Indeed, everyone has heard this so many times, it can come as a surprise to realise how straightforward a song this really is under the hood. The strange, slow syncopated drum signature aside, the whole thing is carried by the main vocal line, handled very ably by Gladys Horton, who is given almost all the really hard work on the record. The illusion of complexity is created by having the Marvelettes sing a flat verse (Please mister postman, look and see) on backing vocals while Gladys does a melismatic, powerful, hairs-standing-on-end vocal riff, and then she and the other Marvelettes swap places, Gladys singing the words of the verse to create the “chorus”, leading to an almost unbroken loop of self-reinforcing pop perfection. (Using the backing vocals to both lead off the song and play off the lead is a trick that the Marvelettes would pull time and again throughout their careers, reaching a high point with the superb 1963 B-side He Won’t Be True (Little Girl Blue), in which the backing vocals do the entire first verse and a half before the lead makes an appearance).
Other than this incredibly neat trick, the skeleton of the song is beautiful in its simplicity. The instrumentation is surprisingly sparse, its only prominent feature a piano pounded by “Popcorn” Wylie, and the other Marvelettes’ backing vocals (limited mostly to one- or two-note lines) are shrill and grating. The backing vocals would continue to be an intermittent problem on Marvelettes records for several years (not particularly surprising given their youth; the group were all aged between fourteen and sixteen, and their original, wryly self-deprecating name, The Casinyets – “because we can’t sing yet” – was accurately chosen).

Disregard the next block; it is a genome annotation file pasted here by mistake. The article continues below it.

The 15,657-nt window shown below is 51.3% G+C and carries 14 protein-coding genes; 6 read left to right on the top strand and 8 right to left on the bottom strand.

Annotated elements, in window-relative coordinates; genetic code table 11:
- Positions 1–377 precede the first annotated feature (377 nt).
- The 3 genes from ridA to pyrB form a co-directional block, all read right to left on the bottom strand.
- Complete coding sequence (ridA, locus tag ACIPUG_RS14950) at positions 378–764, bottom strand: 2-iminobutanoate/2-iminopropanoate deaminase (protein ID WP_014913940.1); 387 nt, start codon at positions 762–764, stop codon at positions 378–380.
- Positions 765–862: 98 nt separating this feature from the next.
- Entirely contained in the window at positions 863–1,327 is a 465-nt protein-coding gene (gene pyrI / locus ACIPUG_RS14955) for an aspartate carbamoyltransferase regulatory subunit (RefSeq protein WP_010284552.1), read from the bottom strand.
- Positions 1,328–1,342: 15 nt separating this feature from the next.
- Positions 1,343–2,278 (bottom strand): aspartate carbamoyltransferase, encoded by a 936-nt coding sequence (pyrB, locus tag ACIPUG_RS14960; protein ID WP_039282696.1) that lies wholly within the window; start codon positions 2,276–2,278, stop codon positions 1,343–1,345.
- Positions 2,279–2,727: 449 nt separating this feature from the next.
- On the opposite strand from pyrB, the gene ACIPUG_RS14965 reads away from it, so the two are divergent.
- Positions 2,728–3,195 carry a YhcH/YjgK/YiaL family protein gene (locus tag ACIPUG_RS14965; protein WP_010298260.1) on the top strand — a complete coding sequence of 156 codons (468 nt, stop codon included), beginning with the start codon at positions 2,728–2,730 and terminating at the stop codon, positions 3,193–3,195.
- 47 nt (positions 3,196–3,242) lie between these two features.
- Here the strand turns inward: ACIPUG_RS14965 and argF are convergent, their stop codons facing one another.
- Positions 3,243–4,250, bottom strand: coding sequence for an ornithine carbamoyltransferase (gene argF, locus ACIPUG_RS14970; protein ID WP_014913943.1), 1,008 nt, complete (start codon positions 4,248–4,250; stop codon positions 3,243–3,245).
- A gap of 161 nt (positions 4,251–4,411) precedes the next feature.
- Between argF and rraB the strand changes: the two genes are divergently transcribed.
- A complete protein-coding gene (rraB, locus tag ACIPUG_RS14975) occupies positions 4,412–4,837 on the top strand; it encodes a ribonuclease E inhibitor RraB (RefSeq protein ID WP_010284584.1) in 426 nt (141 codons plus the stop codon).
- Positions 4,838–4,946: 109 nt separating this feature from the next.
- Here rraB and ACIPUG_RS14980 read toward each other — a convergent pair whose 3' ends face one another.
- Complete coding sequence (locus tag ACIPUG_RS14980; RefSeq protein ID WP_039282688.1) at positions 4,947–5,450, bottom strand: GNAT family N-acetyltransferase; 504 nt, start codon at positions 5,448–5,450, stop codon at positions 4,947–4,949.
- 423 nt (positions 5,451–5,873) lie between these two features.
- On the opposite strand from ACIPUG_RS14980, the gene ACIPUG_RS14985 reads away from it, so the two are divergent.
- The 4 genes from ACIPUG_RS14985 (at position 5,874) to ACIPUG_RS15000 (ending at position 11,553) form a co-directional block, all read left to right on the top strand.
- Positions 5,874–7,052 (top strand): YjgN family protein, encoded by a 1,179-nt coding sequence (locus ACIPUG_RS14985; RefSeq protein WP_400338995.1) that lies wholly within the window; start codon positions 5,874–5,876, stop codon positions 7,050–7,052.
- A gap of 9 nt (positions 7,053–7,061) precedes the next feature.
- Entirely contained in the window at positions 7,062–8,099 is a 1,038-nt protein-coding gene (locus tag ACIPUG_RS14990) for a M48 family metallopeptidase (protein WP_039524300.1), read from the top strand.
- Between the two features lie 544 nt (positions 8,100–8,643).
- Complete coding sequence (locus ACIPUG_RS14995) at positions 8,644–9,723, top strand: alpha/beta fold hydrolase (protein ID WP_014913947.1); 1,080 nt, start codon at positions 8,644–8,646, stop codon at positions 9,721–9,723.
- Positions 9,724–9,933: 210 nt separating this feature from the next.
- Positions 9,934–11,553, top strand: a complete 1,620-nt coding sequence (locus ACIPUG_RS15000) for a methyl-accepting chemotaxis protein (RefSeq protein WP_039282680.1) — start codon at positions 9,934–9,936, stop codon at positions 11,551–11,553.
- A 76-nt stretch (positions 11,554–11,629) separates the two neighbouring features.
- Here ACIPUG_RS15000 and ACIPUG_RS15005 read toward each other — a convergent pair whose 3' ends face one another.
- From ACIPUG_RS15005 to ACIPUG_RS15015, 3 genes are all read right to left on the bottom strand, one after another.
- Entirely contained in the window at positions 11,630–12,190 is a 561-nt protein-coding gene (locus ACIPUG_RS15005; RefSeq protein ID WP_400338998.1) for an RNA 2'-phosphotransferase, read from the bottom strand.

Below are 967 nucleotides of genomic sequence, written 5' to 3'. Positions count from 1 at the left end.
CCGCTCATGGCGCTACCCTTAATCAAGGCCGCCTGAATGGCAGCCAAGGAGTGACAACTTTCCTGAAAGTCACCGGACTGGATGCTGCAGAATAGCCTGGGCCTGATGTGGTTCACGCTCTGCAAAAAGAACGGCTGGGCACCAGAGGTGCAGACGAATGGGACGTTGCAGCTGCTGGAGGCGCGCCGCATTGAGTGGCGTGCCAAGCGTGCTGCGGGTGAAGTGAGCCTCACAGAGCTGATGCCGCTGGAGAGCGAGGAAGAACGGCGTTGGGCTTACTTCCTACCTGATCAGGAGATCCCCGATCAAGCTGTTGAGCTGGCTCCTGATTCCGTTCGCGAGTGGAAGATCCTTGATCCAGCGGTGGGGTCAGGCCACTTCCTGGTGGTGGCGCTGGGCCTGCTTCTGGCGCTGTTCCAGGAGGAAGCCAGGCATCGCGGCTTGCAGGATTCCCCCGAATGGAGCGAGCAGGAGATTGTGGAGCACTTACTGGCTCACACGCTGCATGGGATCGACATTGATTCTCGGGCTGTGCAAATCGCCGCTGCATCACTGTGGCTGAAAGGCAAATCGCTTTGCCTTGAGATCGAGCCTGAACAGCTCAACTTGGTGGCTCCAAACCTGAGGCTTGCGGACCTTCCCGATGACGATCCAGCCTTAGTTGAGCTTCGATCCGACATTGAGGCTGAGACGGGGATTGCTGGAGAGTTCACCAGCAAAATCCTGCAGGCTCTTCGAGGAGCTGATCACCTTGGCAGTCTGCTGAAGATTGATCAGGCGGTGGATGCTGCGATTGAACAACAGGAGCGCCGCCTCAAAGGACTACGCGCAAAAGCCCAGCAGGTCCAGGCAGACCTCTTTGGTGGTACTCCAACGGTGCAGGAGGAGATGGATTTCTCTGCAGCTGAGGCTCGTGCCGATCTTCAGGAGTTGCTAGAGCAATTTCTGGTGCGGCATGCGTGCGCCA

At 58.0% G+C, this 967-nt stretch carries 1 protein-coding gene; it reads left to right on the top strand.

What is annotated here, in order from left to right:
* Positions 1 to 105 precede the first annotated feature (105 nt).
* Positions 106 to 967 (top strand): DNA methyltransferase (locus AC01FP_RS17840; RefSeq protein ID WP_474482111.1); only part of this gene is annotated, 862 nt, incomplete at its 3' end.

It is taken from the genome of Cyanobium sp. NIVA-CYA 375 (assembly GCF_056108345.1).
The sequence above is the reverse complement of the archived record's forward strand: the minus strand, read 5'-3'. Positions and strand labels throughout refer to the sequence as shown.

OK, so the backing vocals are weak, meaning the song has to be carried by the main vocal line. Sure, whatever. But wow, what a main vocal line. Gladys is an amazing singer, incredibly gifted for her age, and – crucially – she’s totally believable. She is her character, waiting desperately for a letter from her boyfriend, pleading with the postman to check his bag again. Just as with Diana Ross on the Supremes’ much-maligned début I Want A Guy, here Gladys Horton is singing from experience, from something that she knew from her own life, about being a fifteen-year-old schoolgirl in love.
This is no maudlin teenage love letter, though, it’s desperate and it’s real, and what’s more it’s brilliantly done. One of the catchiest of all Motown records, the brave decision to let Gladys do most of the heavy lifting is paid off a million times over as she takes total control of the tune. When we get to the soaring climax and the peerless “Wait a minute, wait a minute” bit, it’s almost perfection; the inexplicable lapse into patois (“Deliver de lett-ah, the soon-ah de better”), so risible in John Lennon’s delivery a year and a half later, sounds natural and ad-libbed here.
No, it’s a great record, plain and simple. This is just about as good as any pop record that had ever been made up to that point, and while it would still be years before Motown approached anywhere near this level of quality on every release, it’s still an essential inclusion in any Motown best-of shortlist. In a word: marvellous.
MOTOWN JUNKIES VERDICT
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|The Golden Harmoneers
“So Long Baby”